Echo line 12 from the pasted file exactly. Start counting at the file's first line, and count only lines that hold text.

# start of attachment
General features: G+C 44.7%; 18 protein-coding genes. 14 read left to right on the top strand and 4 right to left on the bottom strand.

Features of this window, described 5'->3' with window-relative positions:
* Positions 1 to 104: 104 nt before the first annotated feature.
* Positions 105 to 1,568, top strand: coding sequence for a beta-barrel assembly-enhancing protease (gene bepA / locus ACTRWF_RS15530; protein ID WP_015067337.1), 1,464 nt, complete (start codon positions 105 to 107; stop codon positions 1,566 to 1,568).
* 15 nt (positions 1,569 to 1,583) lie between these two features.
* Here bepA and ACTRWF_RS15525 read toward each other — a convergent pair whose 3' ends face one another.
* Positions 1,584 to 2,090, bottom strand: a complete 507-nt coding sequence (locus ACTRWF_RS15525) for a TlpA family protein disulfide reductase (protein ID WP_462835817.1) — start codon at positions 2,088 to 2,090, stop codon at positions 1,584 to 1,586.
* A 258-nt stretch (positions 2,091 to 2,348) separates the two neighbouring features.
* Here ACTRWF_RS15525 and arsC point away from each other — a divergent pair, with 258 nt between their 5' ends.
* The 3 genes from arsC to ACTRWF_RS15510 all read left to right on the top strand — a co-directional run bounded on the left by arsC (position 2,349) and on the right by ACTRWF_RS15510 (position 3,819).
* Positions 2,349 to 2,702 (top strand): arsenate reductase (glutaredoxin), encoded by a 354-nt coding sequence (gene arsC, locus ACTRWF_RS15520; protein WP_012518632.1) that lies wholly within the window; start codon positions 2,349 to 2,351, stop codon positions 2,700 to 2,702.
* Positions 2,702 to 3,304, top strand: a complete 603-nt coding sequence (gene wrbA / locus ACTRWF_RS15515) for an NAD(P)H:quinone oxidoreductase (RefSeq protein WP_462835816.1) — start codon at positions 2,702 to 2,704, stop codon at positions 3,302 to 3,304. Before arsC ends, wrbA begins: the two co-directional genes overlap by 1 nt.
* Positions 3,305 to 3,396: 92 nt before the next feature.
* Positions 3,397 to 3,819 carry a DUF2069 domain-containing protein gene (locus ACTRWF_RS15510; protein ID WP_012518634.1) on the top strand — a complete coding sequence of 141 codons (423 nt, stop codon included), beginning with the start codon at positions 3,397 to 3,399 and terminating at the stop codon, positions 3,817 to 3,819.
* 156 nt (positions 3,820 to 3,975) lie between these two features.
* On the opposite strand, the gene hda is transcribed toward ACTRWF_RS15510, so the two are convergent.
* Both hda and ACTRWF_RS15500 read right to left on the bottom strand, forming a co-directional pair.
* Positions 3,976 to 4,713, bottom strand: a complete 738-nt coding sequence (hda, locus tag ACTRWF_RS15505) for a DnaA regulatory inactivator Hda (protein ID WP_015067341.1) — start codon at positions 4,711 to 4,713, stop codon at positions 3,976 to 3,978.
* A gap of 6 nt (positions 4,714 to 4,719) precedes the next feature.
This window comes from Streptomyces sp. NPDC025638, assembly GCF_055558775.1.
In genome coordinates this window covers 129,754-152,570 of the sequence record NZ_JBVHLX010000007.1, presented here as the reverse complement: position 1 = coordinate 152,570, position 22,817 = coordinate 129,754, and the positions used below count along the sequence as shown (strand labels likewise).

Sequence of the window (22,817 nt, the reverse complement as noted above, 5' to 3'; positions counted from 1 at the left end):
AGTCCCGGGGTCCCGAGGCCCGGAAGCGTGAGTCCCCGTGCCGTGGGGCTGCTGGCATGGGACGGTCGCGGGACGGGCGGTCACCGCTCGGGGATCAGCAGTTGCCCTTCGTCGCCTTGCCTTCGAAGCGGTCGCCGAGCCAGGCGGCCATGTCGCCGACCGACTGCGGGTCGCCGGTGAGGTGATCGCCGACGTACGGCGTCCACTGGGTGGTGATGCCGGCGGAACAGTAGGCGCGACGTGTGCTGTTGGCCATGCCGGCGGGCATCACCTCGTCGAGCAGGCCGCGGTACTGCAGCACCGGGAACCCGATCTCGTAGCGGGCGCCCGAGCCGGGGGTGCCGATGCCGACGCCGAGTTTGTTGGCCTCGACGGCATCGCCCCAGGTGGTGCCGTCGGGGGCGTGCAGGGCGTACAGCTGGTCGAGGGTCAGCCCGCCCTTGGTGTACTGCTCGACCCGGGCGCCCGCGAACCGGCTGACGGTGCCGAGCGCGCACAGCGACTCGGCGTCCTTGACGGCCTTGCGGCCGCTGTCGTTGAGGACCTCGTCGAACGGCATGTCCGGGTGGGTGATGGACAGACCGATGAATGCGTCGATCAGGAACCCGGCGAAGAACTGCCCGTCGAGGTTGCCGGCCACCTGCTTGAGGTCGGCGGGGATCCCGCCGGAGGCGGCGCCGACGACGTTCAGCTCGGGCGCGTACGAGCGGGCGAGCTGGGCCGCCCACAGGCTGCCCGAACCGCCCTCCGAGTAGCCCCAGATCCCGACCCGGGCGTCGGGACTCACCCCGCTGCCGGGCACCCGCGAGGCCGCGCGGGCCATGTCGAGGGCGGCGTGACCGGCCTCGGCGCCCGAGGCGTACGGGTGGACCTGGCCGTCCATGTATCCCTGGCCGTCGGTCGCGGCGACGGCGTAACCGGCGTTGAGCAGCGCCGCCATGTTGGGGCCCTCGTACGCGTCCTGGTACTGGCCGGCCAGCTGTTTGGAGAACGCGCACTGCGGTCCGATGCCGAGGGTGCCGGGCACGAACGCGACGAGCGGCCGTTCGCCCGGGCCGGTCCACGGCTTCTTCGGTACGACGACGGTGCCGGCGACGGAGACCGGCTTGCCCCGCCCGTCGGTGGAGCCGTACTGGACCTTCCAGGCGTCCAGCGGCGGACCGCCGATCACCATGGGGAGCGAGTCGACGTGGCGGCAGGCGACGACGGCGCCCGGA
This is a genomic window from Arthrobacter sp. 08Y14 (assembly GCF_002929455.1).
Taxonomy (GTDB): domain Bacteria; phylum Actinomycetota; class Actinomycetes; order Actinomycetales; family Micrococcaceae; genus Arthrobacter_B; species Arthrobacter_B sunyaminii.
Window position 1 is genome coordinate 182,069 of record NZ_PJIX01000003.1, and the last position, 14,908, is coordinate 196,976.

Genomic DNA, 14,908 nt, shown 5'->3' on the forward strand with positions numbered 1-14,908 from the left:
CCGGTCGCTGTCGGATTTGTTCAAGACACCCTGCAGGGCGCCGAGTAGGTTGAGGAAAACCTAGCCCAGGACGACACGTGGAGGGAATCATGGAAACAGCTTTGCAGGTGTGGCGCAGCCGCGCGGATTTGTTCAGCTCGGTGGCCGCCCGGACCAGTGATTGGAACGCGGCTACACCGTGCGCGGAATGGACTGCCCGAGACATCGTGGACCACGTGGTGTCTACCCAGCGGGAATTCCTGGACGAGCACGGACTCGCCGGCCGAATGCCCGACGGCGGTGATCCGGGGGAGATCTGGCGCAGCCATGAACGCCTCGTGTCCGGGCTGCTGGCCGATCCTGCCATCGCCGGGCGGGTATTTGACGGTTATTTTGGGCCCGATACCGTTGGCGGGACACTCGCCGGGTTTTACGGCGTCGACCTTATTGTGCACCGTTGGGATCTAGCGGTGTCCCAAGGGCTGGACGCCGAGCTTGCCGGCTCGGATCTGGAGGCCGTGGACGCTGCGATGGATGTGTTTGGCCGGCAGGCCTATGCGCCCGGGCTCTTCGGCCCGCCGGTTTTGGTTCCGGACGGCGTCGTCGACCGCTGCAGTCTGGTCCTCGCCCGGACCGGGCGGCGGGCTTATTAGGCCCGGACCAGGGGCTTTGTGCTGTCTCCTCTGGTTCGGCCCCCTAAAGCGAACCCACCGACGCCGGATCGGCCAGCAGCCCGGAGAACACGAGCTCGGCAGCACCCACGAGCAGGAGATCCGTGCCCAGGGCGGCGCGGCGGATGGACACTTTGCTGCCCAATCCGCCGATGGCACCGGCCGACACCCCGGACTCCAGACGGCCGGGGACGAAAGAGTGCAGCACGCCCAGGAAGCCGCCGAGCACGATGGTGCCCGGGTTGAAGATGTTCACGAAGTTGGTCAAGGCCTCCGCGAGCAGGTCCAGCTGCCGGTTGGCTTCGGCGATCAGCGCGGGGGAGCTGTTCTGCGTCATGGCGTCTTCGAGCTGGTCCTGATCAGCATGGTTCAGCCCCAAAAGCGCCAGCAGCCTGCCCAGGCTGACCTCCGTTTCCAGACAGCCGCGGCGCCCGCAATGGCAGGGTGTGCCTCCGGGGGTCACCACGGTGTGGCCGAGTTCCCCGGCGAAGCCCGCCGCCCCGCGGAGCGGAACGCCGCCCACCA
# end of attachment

* Positions 2,702 to 3,304, top strand: a complete 603-nt coding sequence (gene wrbA / locus ACTRWF_RS15515) for an NAD(P)H:quinone oxidoreductase (RefSeq protein WP_462835816.1) — start codon at positions 2,702 to 2,704, stop codon at positions 3,302 to 3,304. Before arsC ends, wrbA begins: the two co-directional genes overlap by 1 nt.